Hungary - Miért kell, hogy elmenj?

Performed by

I suppose you could copypaste my review of Sweden here because I really don’t know what more to say except that I enjoy the song a tad more, it’s a little more laidback and chill. It just has nice vibes, alright? Plus again, they have a really nice chemistry on stage and harmonise really well. And I can’t say no to some modern pop, we always need some. Though the most modern pop song is yet to come up.

Russia - Primadonna

Performed by
Alla Pugacheva

Sometimes I wonder: who was the biggest artist to do Eurovision at the time of participation. And every time, I manage to narrow it down to three names: Cliff Richard, Toto Cutugno and Alla Pugacheva. All of them have had big and productive careers both before and after Eurovision and their participation is honestly just a footnote for all of them. I suppose Toto is the biggest one of these three as he had a lot of success on either side of the Iron Curtain, while Cliff and Alla were only popular on their own side, but still.

Now, I don’t think this is her best song or anything (probably not even top 5, her 5 best songs, in no specific order, are: Ты Возьми Меня С Собой (Ty Vozmi Menya S Soboy, Take Me With You), Самолёты Улетают (Samolety Uletayut, Planes Fly Away), Фотграф (Photograf, Cameraman), Не Улетай (Ne Uletay, Don’t Fly Away) and Как Тревожен Этот Путь (Kak Trevozhen Etot Put, Oh How Anxious Is This Path). Though none of those would do really well in Eurovision, so I wish she went with something closer to the song she won the Sopot Festival with: Всё Могут Короли (Vsyo Mogut Koroli, Kings Can Do Anything) or the song that started her career: Арлекино (Arlekino, Harequin). I might not be a huge fan of those songs (though I still like them well enough), but I believe either one would’ve done much better.

That said, I still think it’s really good, even for 1997, which is a very strong year. The song lets Alla show off her vocal skills (duh, she wrote and composed it herself, as she almost always did - which is another great thing about her, she composed almost all of her songs, which was actually very controversial at the time). Plus she’s a great performer, which makes sense as she’s been touring and singing live for about 20 years by this point. I definitely think she was a bit underrated, this is really good and very recognisably “Alla Pugacheva”, anyone who’s ever heard one of her other songs would be able to recognise that this is also one of her songs. So, in a way, I’m glad she compromised only a little bit in making this a little bit more theatrical than she usually did.

Also, a little note on her surname. Yes, her surname is correctly written as Пугачёва and the more correct transliteration would be Pugachova. However, most Russian speakers really couldn’t give less of a shit about the letter “ё”. It’s almost never used, most people just replace it with “е” and you’re simply supposed to know how to pronounce it. It’s only prescribed to be used in literature for children and foreigners, otherwise its use is entirely optional. Of course, it’s useful to disambiguate the pronunciation of rare words as well, which most writers understand, but common people don’t use rare words, so that isn’t a problem for them. It’s also highly recommended to use it in proper names, but most people ignore that rule. And, of course, it’s almost entirely disused in normal, everyday words (unless you’re a pedant like me who uses it in every word it’s supposed to be used). So the transliteration as Pugacheva is perfectly acceptable in my mind, even if it’s a bit wrong.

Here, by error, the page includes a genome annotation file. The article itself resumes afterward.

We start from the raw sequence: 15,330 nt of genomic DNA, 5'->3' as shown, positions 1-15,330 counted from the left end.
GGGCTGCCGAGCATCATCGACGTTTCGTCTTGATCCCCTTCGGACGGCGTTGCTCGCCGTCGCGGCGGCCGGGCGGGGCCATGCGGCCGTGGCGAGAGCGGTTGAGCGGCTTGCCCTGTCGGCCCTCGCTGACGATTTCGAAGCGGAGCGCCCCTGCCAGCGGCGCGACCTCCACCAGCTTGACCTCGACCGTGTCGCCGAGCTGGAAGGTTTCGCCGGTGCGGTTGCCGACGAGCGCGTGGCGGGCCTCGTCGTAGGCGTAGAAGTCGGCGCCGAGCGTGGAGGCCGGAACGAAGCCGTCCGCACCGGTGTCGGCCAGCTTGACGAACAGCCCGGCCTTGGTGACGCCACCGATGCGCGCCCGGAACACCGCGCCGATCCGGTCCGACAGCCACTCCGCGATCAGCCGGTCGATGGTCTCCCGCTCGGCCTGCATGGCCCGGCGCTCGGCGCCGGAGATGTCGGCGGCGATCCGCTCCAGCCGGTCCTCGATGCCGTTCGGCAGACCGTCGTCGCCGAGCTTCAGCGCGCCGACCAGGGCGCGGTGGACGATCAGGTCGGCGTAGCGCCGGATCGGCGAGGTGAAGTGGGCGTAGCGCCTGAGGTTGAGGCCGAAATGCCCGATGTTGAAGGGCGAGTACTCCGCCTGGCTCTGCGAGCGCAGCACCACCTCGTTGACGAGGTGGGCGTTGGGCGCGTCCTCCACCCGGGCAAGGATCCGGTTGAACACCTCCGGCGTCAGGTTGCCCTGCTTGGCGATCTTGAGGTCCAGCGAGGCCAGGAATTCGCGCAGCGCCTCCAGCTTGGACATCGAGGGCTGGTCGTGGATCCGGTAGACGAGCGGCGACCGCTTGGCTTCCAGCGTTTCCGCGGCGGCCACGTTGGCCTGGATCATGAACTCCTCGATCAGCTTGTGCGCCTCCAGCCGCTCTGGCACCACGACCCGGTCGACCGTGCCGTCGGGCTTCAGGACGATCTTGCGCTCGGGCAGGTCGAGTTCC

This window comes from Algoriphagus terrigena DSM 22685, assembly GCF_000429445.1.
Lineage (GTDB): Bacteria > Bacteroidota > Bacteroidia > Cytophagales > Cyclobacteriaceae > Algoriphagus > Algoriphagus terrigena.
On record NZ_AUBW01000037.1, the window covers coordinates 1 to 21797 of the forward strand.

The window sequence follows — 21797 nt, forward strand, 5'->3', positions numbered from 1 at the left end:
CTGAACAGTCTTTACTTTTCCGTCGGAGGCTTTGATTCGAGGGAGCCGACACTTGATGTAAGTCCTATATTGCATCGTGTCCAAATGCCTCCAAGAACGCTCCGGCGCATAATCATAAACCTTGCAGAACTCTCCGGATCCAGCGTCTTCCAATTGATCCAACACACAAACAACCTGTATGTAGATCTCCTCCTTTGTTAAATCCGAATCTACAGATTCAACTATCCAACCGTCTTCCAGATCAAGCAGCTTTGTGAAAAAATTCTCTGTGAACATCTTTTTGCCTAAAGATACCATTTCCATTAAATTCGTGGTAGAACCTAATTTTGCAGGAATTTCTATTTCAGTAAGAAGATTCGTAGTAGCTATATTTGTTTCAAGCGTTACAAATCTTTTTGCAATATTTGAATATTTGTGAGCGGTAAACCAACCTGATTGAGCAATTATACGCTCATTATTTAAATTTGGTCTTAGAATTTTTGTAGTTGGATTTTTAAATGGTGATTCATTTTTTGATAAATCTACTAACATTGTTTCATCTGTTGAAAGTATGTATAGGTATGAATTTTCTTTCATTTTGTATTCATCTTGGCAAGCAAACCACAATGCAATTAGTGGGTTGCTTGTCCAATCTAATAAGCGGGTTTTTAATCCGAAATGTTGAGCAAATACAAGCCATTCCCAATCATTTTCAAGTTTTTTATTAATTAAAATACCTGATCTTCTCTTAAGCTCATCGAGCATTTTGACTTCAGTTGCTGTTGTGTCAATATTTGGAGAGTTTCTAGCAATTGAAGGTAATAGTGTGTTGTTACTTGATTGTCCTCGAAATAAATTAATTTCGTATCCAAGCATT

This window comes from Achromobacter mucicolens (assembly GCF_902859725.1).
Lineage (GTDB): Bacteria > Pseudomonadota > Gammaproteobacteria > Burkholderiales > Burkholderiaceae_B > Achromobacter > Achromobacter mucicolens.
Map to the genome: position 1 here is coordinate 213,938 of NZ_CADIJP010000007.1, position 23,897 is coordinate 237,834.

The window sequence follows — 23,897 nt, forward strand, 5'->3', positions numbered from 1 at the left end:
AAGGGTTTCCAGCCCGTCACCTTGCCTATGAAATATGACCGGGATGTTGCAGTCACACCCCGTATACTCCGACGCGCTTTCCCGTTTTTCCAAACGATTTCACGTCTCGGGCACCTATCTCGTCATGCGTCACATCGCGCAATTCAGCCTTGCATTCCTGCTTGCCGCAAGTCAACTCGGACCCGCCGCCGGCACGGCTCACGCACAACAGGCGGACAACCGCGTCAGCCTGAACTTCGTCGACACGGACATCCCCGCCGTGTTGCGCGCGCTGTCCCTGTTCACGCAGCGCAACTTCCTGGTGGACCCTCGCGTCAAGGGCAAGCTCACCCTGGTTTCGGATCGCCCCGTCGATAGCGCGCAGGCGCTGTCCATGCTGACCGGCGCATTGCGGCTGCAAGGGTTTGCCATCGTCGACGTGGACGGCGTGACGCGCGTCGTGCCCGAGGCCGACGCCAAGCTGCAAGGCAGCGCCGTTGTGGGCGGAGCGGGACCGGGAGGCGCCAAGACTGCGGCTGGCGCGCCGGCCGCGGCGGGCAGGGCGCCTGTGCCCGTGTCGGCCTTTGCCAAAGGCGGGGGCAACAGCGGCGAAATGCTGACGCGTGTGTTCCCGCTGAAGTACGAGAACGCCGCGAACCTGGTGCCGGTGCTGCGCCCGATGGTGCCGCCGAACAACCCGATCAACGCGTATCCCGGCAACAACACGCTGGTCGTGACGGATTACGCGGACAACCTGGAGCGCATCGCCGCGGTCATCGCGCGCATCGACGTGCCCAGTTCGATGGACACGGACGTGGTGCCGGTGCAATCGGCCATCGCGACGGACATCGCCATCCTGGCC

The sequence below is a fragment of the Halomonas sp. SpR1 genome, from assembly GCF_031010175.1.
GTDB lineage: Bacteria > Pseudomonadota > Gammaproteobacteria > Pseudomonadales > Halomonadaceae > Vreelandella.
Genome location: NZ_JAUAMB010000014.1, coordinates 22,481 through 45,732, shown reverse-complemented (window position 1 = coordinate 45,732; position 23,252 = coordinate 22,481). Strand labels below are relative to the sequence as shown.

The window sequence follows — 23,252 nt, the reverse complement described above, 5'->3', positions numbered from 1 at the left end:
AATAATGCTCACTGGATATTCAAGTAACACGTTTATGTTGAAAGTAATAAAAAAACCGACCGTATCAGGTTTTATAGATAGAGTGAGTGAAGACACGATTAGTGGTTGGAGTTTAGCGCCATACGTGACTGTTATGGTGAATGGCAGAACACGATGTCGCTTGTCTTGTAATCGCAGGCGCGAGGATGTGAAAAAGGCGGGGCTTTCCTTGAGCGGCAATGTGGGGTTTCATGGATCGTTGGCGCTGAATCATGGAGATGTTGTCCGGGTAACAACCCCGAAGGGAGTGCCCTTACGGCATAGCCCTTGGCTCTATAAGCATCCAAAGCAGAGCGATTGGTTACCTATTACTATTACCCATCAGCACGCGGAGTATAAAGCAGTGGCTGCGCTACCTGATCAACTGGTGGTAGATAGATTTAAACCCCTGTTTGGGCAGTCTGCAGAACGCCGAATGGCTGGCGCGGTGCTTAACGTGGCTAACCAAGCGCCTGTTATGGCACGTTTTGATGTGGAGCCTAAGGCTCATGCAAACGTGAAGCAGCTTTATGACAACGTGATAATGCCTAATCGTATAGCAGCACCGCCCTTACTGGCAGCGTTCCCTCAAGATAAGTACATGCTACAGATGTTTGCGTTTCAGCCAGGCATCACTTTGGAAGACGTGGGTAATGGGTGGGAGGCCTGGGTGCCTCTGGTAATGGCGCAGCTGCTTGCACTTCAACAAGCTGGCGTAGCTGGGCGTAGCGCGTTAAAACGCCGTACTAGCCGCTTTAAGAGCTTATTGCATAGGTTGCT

Denmark - Stemmen i mit liv

Performed by
Kølig Kaj

Dear Terry Wogan, stop being so damn negative all the time. I forgot that he was already getting bitter by 1997, so I really should start seeking out other commentaries whenever possible. The UK televote gave this 2 points - I wonder how many it would’ve got if Terry just chilled a little.

I’m saying this because it’s a really great song. Now, this was the point of lowest interest in Eurovision in Denmark according to some Danes I know, so they sent this because nobody really cared about the result it would get. But honestly, thank got that they did because I’ve always found this absolutely brilliant. The biggest reason for this is simple: it transcends language barriers, which is a huge achievement for a song in Danish, since people always make fun of it, which is why I had to remark on it. I didn’t even need to look up the lyrics to get the gist of what the song is about first time I watched this, though I have looked it up since. The lyrics tell a story of a man who has destroyed his life by placing calls to hear a specific phone operator. And yes, it’s comedic, but I wouldn’t call it a joke entry.

Another remarkable thing about this is the orchestral arrangement. It actually works really well with 90s-style rap, which, again, is a miracle. The arrangement for Love City Groove wasn’t anywhere near as good as this one’s is. It’s rich in orchestral sounds, but doesn’t make it sound stiff or outdated - this was clearly composed with the orchestra in mind.

I also loooooooove the backing singer and the backing dancers here. The backing singer is easily one of the most memorable ones ever - she just oozes personality and charm. And so do the backing dancers, they just have that irresistable enthusiasm that makes me love this. And they have very coordinated fashion, even if it doesn’t look like that, but it really comes together, even Kølig’s leopard trousers, so I’m glad this didn’t win the Barbara Dex award - though I’m sure it was in the running.

France - Sentiments songes

Performed by